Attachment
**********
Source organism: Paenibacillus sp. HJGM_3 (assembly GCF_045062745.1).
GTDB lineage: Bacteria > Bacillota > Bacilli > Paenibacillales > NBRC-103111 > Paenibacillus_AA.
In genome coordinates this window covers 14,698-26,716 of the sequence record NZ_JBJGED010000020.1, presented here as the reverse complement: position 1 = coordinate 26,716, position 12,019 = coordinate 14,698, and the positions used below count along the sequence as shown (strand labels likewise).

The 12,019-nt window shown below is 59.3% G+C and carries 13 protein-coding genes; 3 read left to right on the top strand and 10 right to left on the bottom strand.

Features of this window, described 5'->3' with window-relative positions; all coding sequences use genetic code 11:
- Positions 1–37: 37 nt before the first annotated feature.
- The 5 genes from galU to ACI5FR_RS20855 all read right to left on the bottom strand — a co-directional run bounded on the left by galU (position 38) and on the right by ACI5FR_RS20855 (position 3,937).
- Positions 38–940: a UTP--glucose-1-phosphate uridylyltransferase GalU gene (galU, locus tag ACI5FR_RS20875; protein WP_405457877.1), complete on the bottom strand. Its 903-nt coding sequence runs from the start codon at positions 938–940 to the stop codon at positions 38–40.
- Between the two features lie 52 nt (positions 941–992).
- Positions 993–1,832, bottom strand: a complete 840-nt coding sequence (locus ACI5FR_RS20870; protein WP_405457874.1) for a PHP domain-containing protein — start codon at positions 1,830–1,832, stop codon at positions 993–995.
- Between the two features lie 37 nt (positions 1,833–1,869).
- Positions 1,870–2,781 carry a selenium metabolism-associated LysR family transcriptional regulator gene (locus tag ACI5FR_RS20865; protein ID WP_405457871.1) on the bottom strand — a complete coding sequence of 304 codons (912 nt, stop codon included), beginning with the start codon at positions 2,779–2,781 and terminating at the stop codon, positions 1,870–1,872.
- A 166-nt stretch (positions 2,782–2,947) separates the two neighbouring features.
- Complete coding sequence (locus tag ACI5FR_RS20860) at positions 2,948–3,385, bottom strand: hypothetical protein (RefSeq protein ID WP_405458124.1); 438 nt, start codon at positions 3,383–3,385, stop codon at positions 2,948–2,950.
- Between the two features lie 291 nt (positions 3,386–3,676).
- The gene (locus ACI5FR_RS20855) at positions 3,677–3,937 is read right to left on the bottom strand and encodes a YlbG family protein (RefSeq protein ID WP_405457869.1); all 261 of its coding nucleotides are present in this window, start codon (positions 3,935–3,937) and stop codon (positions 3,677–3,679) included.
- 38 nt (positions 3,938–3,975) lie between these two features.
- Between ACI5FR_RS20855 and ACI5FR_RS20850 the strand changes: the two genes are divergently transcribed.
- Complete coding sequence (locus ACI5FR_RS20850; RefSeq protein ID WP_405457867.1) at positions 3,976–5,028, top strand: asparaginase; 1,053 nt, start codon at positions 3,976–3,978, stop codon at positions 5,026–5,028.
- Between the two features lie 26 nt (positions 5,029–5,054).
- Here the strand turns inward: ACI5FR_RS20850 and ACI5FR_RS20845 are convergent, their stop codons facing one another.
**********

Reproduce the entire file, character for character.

Source organism: Paenibacillus sp. HJGM_3 (assembly GCF_045062745.1).
GTDB lineage: Bacteria > Bacillota > Bacilli > Paenibacillales > NBRC-103111 > Paenibacillus_AA.
In genome coordinates this window covers 14,698-26,716 of the sequence record NZ_JBJGED010000020.1, presented here as the reverse complement: position 1 = coordinate 26,716, position 12,019 = coordinate 14,698, and the positions used below count along the sequence as shown (strand labels likewise).

The 12,019-nt window shown below is 59.3% G+C and carries 13 protein-coding genes; 3 read left to right on the top strand and 10 right to left on the bottom strand.

Features of this window, described 5'->3' with window-relative positions; all coding sequences use genetic code 11:
- Positions 1–37: 37 nt before the first annotated feature.
- The 5 genes from galU to ACI5FR_RS20855 all read right to left on the bottom strand — a co-directional run bounded on the left by galU (position 38) and on the right by ACI5FR_RS20855 (position 3,937).
- Positions 38–940: a UTP--glucose-1-phosphate uridylyltransferase GalU gene (galU, locus tag ACI5FR_RS20875; protein WP_405457877.1), complete on the bottom strand. Its 903-nt coding sequence runs from the start codon at positions 938–940 to the stop codon at positions 38–40.
- Between the two features lie 52 nt (positions 941–992).
- Positions 993–1,832, bottom strand: a complete 840-nt coding sequence (locus ACI5FR_RS20870; protein WP_405457874.1) for a PHP domain-containing protein — start codon at positions 1,830–1,832, stop codon at positions 993–995.
- Between the two features lie 37 nt (positions 1,833–1,869).
- Positions 1,870–2,781 carry a selenium metabolism-associated LysR family transcriptional regulator gene (locus tag ACI5FR_RS20865; protein ID WP_405457871.1) on the bottom strand — a complete coding sequence of 304 codons (912 nt, stop codon included), beginning with the start codon at positions 2,779–2,781 and terminating at the stop codon, positions 1,870–1,872.
- A 166-nt stretch (positions 2,782–2,947) separates the two neighbouring features.
- Complete coding sequence (locus tag ACI5FR_RS20860) at positions 2,948–3,385, bottom strand: hypothetical protein (RefSeq protein ID WP_405458124.1); 438 nt, start codon at positions 3,383–3,385, stop codon at positions 2,948–2,950.
- Between the two features lie 291 nt (positions 3,386–3,676).
- The gene (locus ACI5FR_RS20855) at positions 3,677–3,937 is read right to left on the bottom strand and encodes a YlbG family protein (RefSeq protein ID WP_405457869.1); all 261 of its coding nucleotides are present in this window, start codon (positions 3,935–3,937) and stop codon (positions 3,677–3,679) included.
- 38 nt (positions 3,938–3,975) lie between these two features.
- Between ACI5FR_RS20855 and ACI5FR_RS20850 the strand changes: the two genes are divergently transcribed.
- Complete coding sequence (locus ACI5FR_RS20850; RefSeq protein ID WP_405457867.1) at positions 3,976–5,028, top strand: asparaginase; 1,053 nt, start codon at positions 3,976–3,978, stop codon at positions 5,026–5,028.
- Between the two features lie 26 nt (positions 5,029–5,054).
- Here the strand turns inward: ACI5FR_RS20850 and ACI5FR_RS20845 are convergent, their stop codons facing one another.